New AI-powered statistics method has potential to improve tissue and disease research

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Research team hopeful that the method, called IRIS, can provide more detailed information for precision health treatment plans and health outcomes.

Researchers at the University of Michigan and Brown University have developed a new computational method, IRIS, to analyze complex tissue data which could transform our current understanding of diseases and how we treat them. 

Integrative and Reference-Informed tissue Segmentation (IRIS) is a novel machine learning and artificial intelligence method that gives biomedical researchers the ability to view more precise information about tissue development, disease pathology and tumor organization.

The findings were published today in the journal Nature Methods.

IRIS draws from data generated by spatially resolved transcriptomics (SRT) and uniquely leverages single-cell RNA sequencing data as the reference to examine multiple layers of tissue simultaneously and distinguish various regions with unprecedented accuracy and computational speed.

Unlike traditional techniques that yield averaged data from tissue samples, SRT provides a much more granular view, pinpointing thousands of locations within a single tissue section. However, the challenge has always been to interpret this vast and detailed dataset, says Xiang Zhou, professor of Biostatistics at the University of Michigan School of Public Health and senior author of the paper. He worked with Ying Ma, assistant professor of Biostatistics at the Brown University School of Public Health, to develop IRIS.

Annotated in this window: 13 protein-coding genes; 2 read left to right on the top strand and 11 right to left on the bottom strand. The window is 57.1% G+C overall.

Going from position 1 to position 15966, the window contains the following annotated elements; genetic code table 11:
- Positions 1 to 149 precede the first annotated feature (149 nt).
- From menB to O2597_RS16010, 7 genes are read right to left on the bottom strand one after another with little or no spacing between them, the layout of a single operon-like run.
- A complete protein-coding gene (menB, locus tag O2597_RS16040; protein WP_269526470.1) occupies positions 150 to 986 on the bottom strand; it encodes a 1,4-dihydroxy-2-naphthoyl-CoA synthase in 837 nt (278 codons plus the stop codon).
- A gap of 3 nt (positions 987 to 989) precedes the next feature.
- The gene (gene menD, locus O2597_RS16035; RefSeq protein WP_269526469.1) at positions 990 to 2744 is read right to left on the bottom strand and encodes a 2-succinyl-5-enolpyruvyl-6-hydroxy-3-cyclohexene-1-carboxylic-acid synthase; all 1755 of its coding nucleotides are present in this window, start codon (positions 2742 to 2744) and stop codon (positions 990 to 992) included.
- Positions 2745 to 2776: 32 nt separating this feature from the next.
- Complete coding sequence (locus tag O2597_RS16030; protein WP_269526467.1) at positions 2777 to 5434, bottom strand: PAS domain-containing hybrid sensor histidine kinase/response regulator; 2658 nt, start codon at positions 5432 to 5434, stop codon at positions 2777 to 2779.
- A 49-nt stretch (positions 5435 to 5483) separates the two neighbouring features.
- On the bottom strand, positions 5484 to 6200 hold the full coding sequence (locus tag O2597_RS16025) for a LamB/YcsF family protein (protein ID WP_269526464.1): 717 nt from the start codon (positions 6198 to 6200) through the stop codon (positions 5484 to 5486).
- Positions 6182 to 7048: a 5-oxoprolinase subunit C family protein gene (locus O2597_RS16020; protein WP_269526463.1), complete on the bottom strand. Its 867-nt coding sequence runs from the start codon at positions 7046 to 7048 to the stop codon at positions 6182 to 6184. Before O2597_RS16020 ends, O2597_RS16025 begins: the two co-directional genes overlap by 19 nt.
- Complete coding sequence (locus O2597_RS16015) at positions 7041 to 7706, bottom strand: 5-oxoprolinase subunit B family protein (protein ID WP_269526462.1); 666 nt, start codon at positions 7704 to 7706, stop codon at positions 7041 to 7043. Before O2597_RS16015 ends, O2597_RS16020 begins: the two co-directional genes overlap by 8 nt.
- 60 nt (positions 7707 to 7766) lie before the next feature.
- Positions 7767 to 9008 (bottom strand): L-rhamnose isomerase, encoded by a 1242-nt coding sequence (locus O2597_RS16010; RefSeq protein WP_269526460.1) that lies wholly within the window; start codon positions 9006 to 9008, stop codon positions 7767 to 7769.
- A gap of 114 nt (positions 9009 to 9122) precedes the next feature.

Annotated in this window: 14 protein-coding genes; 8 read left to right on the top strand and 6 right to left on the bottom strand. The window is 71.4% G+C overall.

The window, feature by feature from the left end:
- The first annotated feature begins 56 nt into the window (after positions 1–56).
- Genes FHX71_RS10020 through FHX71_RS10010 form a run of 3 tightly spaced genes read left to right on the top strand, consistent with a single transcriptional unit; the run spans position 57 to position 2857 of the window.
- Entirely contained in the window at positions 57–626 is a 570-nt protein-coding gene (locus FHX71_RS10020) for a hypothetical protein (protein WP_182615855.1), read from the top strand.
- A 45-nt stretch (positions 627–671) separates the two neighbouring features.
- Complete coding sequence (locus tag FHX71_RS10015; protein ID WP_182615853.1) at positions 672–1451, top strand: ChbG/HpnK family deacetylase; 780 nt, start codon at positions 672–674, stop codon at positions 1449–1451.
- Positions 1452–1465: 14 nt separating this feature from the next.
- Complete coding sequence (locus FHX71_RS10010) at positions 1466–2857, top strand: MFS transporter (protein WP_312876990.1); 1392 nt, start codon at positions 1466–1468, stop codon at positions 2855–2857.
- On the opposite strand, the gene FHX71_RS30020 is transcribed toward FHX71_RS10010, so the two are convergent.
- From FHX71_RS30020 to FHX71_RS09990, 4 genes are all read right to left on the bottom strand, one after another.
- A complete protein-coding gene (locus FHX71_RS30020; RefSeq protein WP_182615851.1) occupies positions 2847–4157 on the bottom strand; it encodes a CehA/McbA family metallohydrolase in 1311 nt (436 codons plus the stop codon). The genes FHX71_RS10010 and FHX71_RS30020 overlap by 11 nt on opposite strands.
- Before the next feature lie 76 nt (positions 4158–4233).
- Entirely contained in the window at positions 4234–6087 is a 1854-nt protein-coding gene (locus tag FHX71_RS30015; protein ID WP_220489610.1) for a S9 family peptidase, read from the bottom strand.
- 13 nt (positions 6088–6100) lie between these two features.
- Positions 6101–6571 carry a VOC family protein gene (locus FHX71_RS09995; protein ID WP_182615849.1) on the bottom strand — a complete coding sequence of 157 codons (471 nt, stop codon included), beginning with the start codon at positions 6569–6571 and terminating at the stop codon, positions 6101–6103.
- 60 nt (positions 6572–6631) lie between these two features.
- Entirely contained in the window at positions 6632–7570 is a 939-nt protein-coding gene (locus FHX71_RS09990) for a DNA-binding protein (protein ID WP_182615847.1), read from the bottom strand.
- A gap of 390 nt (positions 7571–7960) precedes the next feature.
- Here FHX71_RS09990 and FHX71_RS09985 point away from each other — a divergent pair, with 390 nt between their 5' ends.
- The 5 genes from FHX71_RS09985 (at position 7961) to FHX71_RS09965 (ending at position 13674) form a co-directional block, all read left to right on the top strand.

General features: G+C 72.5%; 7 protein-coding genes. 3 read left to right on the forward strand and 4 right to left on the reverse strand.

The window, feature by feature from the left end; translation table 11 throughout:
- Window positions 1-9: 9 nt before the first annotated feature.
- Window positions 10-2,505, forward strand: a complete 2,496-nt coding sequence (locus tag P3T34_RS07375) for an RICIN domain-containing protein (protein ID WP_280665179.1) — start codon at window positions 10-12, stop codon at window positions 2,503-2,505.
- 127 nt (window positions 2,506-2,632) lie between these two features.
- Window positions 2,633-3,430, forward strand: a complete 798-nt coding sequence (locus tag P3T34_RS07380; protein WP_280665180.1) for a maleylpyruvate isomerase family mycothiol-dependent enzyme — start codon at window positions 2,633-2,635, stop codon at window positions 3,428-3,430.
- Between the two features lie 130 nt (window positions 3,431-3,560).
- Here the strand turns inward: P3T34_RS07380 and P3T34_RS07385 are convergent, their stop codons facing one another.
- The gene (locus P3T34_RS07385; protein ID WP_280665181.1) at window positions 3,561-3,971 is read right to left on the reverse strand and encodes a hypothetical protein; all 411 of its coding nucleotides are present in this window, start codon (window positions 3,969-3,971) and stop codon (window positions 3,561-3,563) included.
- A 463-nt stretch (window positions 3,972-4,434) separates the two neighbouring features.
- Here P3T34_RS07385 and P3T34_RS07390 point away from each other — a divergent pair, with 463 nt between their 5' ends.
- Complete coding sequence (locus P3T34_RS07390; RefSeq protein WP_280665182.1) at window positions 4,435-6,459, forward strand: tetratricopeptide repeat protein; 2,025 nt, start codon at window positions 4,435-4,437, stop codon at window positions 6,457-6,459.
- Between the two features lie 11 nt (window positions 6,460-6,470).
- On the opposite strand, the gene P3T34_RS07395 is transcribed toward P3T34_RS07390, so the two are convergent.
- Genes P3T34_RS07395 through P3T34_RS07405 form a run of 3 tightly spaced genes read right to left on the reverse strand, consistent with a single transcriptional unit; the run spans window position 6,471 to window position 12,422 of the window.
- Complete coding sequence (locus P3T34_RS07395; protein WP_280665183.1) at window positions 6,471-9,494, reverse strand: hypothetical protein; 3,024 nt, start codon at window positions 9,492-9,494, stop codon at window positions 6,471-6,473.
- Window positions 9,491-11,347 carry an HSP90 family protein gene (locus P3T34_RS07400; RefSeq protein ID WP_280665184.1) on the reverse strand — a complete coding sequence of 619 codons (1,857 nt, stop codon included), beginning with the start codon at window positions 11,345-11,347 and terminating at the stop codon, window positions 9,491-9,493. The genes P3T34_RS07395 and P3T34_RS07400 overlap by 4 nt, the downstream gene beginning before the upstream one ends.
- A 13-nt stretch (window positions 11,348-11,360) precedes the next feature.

Interpreting large and complex datasets is where IRIS becomes a helpful tool—its algorithms sort through the data to identify and segment various functional domains, such as tumor regions, and provide insights into cell interactions and disease progression mechanisms.

“Different from existing methods, IRIS directly characterizes the cellular landscape of the tissue and identifies biologically interpretable spatial domains, thus facilitating the understanding of the cellular mechanism underlying tissue function,” said Ma, who earned her Ph.D. in Biostatistics from the University of Michigan School of Public Health in 2023. “We anticipate that IRIS will serve as a powerful tool for large-scale multi-sample spatial transcriptomics data analysis across a wide range of biological systems.”

In the study, the researchers applied IRIS to six SRT datasets and compared its performance to other commonly used spatial domain methods. IRIS significantly outperformed other methods in accuracy. Ultimately as SRT technology continues to grow in popularity and use, the researchers hope to see methods like IRIS help to potentially develop targets for clinical interventions or drug targets, improving personalized treatment plans and patient health outcomes.

“The computational approach of IRIS pioneers a novel avenue for biologists to delve into the intricate architecture of complex tissues, offering unparalleled opportunities to explore the dynamic processes shaping tissue structure during development and disease progression.  Through characterizing refined tissue structures and elucidating their alterations during disease states, IRIS holds the potential to unveil mechanistic insights crucial for understanding and combating various diseases.” said Zhou.

The study, “Accurate and efficient integrative reference-informed spatial domain detection for spatial transcriptomics,” was supported by grants from the National Institutes of Health.


Destiny CookDestiny Cook

Senior Public Relations Specialist
University of Michigan School of Public Health